Bishop Hying

Remaining spiritual awake means living lives that help further the reign of God

As published in the Northwest Indiana Catholic on August 14, 2016     


      World Youth Day in Poland was an extraordinary experience!  Our pilgrimage group of 82 first went to Italy, celebrating Mass at the tomb of St. Francis in  Assisi and as well as St. John Paul’s tomb in St. Peter’s Basilica. 

      We saw the crucifix that spoke to Francis and walked through the four Holy Doors of the major basilicas, honoring this Jubilee Year of Mercy. In Poland, we visited Wadowice, the hometown of John Paul, Auschwitz, the terrifying place of death and hatred, and we drank in the sights, sounds and smells of Krakow, one of the most beautiful cities in Europe.

      The whole event culminated in a field outside the city, as a million plus pilgrims gathered on Saturday night to keep vigil with the Holy Father.  A memory that will always live in my heart is the adoration of the Eucharist as this massive crowd knelt in the field, holding candles in the setting sun, honoring the Eucharistic Christ.

       In every direction, all the way to the horizon, all you could see were thousands and thousands of candles!  People from every country, language, culture and place were all united in the love of Christ and the Church!  The power of love triumphs in a place where the evil systems of both the Nazis and the Soviets tried to stamp out religious practice and destroy human dignity.

      On that unforgettable Saturday night, the pope spoke powerfully to the world’s youth; he was on the top of his game!  Here is an excerpt: “Dear young people, we didn’t come into this world to vegetate, to take it easy, to make our lives a comfortable sofa to fall asleep on.  No, we came for another reason: to leave a mark.  But when we opt for ease and convenience, for confusing happiness with consumption, then we end up paying a high price indeed: we lose our freedom.”

      The Holy Father called us to spiritually wake up, to be protagonists of history, to follow the disciples out of the Upper Room on Pentecost and give our lives to the flourishing of the reign of God and the proclamation of the Gospel.

      So many forces in our culture want us to fall asleep, to stay numb and drugged, to disengage from life, to passively sit on the sidelines, playing our video games and staying in front of the computer for hours on end.      “That is probably the most harmful and insidious form of paralysis, since little by little, without even realizing it, we start to nod off, to grow drowsy and dull while others - perhaps more alert than we are but not necessarily better - decide our future for us,” the pope said.  “For many people in fact, it is much easier and better to have drowsy and dull kids who confuse happiness with a sofa. For many people, that is more convenient than having young people who are alert and searching, trying to respond to God’s dream and to all the restlessness in the human heart.”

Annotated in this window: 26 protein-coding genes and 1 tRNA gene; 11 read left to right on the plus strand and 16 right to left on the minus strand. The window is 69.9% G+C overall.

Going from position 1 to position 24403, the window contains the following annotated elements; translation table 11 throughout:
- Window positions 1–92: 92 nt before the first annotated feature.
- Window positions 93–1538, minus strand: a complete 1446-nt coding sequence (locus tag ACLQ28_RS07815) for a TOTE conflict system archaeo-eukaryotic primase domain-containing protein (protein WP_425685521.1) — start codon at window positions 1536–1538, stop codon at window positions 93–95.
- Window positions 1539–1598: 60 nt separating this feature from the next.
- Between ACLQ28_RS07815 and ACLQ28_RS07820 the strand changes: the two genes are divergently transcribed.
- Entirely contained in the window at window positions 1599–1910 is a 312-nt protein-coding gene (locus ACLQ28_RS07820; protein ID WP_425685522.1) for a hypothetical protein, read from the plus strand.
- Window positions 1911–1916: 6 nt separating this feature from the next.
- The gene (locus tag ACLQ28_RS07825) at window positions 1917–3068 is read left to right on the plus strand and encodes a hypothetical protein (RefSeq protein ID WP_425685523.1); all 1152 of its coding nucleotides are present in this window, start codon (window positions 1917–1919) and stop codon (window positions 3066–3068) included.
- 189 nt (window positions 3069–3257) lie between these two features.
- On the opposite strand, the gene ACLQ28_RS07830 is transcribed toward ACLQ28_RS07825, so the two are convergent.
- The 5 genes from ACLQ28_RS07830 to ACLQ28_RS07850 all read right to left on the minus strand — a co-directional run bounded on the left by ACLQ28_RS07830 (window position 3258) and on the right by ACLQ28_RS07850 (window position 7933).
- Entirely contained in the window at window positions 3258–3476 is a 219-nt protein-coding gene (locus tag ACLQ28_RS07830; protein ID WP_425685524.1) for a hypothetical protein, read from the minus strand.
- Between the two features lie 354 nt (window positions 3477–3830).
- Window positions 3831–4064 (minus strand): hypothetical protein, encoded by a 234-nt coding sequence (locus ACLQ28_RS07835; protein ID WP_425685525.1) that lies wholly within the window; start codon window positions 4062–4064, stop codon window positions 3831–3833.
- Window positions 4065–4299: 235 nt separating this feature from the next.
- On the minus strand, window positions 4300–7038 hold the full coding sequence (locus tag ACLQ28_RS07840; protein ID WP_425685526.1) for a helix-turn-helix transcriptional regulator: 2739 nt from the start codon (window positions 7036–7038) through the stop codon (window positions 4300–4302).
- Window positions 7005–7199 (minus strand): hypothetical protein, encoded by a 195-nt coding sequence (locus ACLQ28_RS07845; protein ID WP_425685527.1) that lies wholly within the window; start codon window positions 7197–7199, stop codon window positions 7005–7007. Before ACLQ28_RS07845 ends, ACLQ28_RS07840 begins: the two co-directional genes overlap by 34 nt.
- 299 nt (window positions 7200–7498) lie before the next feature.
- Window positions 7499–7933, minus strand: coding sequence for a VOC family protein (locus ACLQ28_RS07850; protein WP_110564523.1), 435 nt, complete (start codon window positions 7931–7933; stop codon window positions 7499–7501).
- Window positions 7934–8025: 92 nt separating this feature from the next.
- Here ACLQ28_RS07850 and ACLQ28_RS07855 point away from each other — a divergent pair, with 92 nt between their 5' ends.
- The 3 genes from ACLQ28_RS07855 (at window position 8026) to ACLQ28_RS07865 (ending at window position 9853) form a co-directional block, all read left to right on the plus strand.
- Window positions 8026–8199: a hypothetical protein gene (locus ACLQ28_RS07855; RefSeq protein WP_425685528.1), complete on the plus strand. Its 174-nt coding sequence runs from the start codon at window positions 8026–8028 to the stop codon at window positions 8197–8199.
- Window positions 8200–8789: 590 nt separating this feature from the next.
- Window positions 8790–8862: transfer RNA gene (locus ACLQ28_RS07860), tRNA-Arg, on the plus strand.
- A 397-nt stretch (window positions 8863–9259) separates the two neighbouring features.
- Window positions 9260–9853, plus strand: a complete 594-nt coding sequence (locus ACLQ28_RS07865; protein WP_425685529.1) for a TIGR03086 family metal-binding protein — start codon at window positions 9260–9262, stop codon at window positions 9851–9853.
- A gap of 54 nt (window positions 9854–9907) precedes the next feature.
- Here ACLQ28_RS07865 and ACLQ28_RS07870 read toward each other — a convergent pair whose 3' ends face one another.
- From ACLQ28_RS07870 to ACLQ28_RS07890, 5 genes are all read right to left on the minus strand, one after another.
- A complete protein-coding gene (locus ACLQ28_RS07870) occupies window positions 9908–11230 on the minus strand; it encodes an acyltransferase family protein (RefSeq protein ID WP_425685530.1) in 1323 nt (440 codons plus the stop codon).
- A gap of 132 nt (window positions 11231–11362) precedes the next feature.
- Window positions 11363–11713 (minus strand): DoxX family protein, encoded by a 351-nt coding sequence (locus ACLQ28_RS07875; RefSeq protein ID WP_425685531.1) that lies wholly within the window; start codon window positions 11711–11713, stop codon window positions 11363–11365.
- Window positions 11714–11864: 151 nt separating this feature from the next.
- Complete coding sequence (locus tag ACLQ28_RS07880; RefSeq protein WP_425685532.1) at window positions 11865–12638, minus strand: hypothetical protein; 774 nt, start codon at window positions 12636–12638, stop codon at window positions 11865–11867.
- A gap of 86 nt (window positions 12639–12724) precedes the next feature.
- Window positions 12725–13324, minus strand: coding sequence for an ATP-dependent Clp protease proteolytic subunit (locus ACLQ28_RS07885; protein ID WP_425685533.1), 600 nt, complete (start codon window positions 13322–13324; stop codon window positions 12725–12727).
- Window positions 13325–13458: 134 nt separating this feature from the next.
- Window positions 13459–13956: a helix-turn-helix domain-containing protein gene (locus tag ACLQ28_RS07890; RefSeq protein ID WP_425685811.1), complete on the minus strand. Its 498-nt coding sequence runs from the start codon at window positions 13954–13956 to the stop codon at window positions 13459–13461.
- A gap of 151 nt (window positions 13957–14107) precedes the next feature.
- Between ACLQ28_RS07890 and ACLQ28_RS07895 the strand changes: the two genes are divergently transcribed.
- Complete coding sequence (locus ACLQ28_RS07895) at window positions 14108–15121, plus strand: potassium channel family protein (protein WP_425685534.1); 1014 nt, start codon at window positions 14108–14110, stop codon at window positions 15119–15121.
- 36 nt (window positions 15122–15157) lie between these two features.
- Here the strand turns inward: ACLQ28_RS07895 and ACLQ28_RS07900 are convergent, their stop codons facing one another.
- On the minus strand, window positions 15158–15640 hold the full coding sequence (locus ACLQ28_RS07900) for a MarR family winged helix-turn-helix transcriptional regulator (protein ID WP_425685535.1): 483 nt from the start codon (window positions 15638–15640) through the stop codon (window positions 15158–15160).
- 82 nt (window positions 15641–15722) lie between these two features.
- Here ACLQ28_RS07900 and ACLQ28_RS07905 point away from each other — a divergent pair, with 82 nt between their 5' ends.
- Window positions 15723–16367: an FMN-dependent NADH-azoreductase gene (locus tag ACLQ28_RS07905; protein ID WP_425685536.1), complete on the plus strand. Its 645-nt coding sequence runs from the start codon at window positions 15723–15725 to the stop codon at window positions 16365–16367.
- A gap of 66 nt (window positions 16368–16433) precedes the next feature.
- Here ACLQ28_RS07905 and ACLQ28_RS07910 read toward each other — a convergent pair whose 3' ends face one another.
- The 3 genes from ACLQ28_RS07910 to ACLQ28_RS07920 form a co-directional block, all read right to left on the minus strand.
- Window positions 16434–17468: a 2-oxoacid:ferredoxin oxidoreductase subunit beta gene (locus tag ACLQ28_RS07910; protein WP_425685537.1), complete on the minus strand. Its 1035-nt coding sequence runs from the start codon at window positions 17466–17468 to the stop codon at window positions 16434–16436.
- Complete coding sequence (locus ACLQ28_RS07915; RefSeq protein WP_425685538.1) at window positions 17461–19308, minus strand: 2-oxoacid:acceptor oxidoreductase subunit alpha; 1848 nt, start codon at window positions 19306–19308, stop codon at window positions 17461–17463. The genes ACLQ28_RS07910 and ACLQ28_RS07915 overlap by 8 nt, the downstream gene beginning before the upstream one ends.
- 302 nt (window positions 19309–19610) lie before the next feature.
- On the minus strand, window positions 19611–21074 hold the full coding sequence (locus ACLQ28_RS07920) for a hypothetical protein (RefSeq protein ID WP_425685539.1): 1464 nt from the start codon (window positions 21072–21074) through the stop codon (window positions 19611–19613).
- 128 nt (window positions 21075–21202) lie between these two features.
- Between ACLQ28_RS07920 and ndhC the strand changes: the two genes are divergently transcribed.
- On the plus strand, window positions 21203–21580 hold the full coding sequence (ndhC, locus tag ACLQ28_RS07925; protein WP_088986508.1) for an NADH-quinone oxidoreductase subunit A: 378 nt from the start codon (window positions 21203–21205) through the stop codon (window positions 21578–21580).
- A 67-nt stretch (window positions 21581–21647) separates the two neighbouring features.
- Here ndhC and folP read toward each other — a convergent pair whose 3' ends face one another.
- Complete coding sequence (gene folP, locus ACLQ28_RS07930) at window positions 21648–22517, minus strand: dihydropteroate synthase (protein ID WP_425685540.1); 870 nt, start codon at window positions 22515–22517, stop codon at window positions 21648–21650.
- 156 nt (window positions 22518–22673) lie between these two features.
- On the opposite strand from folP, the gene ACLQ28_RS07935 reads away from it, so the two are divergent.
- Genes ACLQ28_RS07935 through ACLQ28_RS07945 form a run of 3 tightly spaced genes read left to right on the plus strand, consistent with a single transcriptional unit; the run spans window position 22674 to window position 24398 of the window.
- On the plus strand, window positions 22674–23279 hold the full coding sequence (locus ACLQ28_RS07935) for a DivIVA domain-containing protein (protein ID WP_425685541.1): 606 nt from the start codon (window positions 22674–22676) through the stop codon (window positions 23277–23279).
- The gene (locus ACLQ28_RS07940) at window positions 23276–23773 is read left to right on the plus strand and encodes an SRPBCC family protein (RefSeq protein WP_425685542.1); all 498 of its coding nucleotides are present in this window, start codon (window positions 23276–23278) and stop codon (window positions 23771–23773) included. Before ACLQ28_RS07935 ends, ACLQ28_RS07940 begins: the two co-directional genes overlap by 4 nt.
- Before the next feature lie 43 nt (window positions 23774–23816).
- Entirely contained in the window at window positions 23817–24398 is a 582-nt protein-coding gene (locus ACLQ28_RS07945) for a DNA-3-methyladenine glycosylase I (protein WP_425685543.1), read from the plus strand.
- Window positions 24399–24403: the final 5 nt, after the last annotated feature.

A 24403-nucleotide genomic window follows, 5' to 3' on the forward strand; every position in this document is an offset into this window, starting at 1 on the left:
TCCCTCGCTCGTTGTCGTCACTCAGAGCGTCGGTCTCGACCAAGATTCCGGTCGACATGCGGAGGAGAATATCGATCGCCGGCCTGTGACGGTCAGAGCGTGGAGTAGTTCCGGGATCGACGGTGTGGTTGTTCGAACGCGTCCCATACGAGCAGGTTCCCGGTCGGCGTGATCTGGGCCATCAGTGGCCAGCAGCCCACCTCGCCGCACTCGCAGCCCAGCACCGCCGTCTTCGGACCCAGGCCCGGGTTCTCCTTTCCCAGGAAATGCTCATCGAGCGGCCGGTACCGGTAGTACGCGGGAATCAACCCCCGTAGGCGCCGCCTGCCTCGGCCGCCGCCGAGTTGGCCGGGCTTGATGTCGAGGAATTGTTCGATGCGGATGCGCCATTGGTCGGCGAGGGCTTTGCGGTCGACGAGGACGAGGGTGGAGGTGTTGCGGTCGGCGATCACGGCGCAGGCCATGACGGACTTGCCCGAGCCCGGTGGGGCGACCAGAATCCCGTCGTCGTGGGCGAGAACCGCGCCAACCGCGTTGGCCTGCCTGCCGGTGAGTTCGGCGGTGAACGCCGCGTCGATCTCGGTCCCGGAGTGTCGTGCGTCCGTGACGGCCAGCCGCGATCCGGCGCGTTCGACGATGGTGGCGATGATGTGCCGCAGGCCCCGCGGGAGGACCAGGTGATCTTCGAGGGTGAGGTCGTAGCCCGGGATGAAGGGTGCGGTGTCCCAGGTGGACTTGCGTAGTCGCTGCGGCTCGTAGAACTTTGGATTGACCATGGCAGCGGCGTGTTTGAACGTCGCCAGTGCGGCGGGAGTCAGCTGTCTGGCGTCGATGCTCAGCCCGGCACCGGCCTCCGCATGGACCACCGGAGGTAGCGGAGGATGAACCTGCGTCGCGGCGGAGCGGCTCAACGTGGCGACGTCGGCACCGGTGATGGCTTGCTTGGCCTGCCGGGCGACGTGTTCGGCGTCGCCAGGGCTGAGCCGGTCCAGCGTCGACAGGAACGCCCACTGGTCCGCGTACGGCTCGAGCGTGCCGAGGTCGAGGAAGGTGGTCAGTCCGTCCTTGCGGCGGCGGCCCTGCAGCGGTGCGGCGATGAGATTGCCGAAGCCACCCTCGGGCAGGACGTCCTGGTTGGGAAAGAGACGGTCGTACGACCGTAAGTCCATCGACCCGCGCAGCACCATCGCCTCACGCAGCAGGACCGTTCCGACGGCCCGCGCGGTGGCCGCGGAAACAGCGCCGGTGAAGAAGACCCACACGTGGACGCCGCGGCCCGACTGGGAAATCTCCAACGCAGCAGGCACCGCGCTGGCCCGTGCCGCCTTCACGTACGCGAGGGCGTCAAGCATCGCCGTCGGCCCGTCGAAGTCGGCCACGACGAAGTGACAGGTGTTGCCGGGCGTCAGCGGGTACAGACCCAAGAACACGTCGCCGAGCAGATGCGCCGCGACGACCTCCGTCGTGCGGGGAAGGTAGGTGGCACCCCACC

So how do we stay spiritually awake and vigilant, ready to open the door when the Bridegroom knocks in the third watch of the night, as last Sunday’s Gospel puts it? 

      Several things I try to practice to stay alert include Scripture, sacrifice and confession. You may have other methods or ways of staying on the spiritual beam but these work for me.

      In reading the Scriptures for Mass and in praying the Liturgy of the Hours, I encounter the Word regularly.  Each day, I look for a word, a phrase, an image or a thought from the Bible that I can carry with me.  It could be “mercy” or “The Lord is my shepherd” or the woman at the well or Moses at the burning bush. I try to ponder that image or word throughout the day and to see everyone and everything I experience through that Scriptural prism. This practice helps me stay focused.  Imagine if we used Scripture the way we use our smart- phones.

      I try to do something sacrificially kind for someone every day, whether I think they deserve it or not, whether I feel like doing it or not. It could take the form of a phone call, a text, a visit, a gift, a word of encouragement or praise or helping with a simple task. These little things, which are sometimes so miniscule they go unnoticed, put together with millions of other small acts of kindness and charity can change the world!  At least they change me, expanding my heart and my capacity to give. We are here to learn how to love, to really love, generously, joyfully, sacrificially!

      I try to go to confession regularly. This sacrament helps me to feel the mercy of God, the power of forgiveness and my need for conversion. Confessing helps me take stock of my life, admit my failure, acknowledge my need for salvation and love and go out renewed in the mission of Christ. Find a good confessor to whom you can open your heart.  The Lord works so powerfully when we open up our weaknesses and need. Love and mercy heal us, enabling us to become living icons of the merciful Father in the parable of the prodigal son.

      We ask the Lord to keep waking, challenging, consoling, bothering and prodding us, so that we resist the urge to settle for complacency, stay in a comfortable fog and fall asleep on the couch.  So much work of the Kingdom lies before us.  As Robert Frost put it, “I have miles to go before I sleep."


+ Donald J. Hying


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